Based on a previous trip to Baja, I knew October and November were the best months for visibility and water temperatures. I booked lodging at Cabo Pulmo Beach Resort, the largest lodging in the area and featured in the last article Undercurrent did on Cabo Pulmo (in March 2008). In retrospect, I wish I had done more research on the area's private houses and smaller lodgings, but it was too late -- I had already sent the 50-percent deposit required upfront, and I was booking during high season. The resort consists of 30 rooms and cottages of various sizes, laid out on sand-packed streets. My bungalow was in the middle of one street, and it felt like suburbia. Many bungalows had frequent return guests or were owned by part- or full-time U.S. expats. The only place available for my stay was a Deluxe Bungalow, a spacious room with a vaulted thatched roof and a queen bed draped with mosquito netting. The full kitchen in the corner had everything but a wine opener. The tiled bathroom had a large shower and plenty of hot water. The L-shaped sofa was comfortable for afternoon reading and naps, but a good backup was a hammock on the tiled front patio, surrounded by shrubbed walls for privacy from the bungalows on either side. The resort says its tap water comes from a well and is safe to drink, but I had already bought bottled water at the supermarket, so I stuck with that.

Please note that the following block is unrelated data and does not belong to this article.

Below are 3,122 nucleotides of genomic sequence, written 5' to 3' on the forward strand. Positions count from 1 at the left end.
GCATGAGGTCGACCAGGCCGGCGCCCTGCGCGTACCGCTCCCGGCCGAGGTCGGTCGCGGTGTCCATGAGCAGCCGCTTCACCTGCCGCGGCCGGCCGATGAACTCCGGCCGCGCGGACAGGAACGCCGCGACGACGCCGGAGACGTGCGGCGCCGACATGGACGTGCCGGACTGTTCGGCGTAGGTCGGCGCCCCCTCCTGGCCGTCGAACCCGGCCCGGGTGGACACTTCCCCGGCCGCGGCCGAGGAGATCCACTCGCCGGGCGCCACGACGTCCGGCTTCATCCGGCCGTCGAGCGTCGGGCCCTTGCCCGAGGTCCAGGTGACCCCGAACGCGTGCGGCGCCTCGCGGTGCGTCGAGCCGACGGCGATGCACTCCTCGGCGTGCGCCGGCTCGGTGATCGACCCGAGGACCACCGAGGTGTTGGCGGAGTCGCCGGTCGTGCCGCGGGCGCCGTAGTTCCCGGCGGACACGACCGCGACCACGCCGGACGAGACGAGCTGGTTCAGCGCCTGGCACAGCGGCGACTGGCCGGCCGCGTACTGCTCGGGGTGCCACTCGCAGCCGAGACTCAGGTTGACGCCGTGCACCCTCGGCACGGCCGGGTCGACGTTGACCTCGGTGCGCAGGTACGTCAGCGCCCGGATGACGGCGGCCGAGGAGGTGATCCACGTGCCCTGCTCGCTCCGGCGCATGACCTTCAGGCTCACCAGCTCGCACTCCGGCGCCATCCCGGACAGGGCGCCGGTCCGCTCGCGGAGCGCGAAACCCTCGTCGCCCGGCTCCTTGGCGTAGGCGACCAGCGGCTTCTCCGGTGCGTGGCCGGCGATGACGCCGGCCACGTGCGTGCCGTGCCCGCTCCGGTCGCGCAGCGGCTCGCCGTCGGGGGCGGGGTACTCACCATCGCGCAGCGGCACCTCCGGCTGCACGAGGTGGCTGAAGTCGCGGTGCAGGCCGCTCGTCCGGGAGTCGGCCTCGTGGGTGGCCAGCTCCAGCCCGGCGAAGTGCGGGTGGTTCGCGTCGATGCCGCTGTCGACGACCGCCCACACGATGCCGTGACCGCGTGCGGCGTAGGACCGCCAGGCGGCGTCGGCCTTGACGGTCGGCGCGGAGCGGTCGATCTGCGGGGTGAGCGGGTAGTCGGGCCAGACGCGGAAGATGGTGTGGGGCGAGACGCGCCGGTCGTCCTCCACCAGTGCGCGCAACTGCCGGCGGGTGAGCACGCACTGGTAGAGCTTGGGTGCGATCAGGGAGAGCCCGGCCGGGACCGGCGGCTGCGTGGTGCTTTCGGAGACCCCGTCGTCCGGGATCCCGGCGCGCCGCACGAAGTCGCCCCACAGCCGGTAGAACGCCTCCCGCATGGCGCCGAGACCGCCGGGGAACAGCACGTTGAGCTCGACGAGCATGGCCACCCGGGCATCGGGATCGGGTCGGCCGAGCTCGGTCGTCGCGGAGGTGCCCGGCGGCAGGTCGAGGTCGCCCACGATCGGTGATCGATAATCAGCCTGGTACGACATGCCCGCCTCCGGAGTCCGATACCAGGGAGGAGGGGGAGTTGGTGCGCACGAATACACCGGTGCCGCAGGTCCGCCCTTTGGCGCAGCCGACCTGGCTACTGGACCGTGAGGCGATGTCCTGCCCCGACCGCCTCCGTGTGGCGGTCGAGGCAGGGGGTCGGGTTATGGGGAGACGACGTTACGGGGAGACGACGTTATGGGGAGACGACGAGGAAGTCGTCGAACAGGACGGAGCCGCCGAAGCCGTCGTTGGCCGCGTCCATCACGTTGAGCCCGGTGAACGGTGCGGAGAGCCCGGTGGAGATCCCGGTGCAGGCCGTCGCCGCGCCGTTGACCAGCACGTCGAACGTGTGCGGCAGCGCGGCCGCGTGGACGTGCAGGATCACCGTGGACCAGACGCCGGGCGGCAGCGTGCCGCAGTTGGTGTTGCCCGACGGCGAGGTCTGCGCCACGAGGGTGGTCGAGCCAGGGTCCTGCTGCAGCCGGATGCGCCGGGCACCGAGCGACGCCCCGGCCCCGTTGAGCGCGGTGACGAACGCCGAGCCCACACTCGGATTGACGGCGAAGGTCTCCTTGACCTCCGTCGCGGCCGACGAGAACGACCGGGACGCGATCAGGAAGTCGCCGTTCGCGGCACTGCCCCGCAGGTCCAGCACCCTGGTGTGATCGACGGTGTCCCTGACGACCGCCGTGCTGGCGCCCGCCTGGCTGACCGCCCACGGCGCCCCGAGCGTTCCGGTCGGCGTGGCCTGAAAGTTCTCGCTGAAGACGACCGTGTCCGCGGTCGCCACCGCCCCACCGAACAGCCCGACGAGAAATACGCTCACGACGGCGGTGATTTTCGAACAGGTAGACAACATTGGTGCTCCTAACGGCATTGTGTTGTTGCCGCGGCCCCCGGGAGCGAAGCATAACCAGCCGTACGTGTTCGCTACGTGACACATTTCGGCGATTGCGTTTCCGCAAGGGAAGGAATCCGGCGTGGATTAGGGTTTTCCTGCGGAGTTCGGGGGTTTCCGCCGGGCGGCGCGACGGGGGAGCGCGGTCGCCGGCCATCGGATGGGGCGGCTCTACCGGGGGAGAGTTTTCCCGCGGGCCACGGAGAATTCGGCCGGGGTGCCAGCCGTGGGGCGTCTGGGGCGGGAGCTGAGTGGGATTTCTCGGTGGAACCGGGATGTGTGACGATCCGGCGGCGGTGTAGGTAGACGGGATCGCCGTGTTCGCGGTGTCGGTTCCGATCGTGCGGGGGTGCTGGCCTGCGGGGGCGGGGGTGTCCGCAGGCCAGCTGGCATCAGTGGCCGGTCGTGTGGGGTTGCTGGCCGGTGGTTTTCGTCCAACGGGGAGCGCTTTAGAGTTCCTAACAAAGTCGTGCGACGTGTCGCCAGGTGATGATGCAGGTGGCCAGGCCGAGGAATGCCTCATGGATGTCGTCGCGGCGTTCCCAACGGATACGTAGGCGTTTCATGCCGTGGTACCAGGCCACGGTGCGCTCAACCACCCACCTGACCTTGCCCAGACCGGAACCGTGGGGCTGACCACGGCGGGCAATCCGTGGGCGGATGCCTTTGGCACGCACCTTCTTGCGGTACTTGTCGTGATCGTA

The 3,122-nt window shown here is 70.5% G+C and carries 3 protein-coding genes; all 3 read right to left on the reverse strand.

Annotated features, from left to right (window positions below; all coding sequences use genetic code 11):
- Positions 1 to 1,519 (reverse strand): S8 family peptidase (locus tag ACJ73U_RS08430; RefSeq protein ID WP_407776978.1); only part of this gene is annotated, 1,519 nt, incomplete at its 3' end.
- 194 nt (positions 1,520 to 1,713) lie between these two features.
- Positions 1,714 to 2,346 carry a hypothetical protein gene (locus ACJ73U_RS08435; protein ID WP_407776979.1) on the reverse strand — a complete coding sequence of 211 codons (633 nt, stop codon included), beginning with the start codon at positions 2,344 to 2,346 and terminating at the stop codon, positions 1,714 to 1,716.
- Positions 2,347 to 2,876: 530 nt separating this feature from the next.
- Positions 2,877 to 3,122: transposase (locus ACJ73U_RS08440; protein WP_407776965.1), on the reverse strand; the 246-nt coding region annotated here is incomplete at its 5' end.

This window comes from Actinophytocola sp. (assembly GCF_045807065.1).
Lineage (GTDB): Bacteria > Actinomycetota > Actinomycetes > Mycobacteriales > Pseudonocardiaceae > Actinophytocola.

I'm a single woman, but I have no qualms about going solo to Baja California. My first trip, to Loreto (read my travel report in the February 2013 issue), went without a hitch. Same in Cabo Pulmo -- no threats or harassment, everyone was nice and I felt totally safe. Because tourism is Baja California's top source of income, they'll do everything they can to keep it stable, from widening the highways to including English on all menus. And based on the number of sunburned English speakers, and the number of "For Sale" home listings piquing their interest, I am not alone in enjoying this area.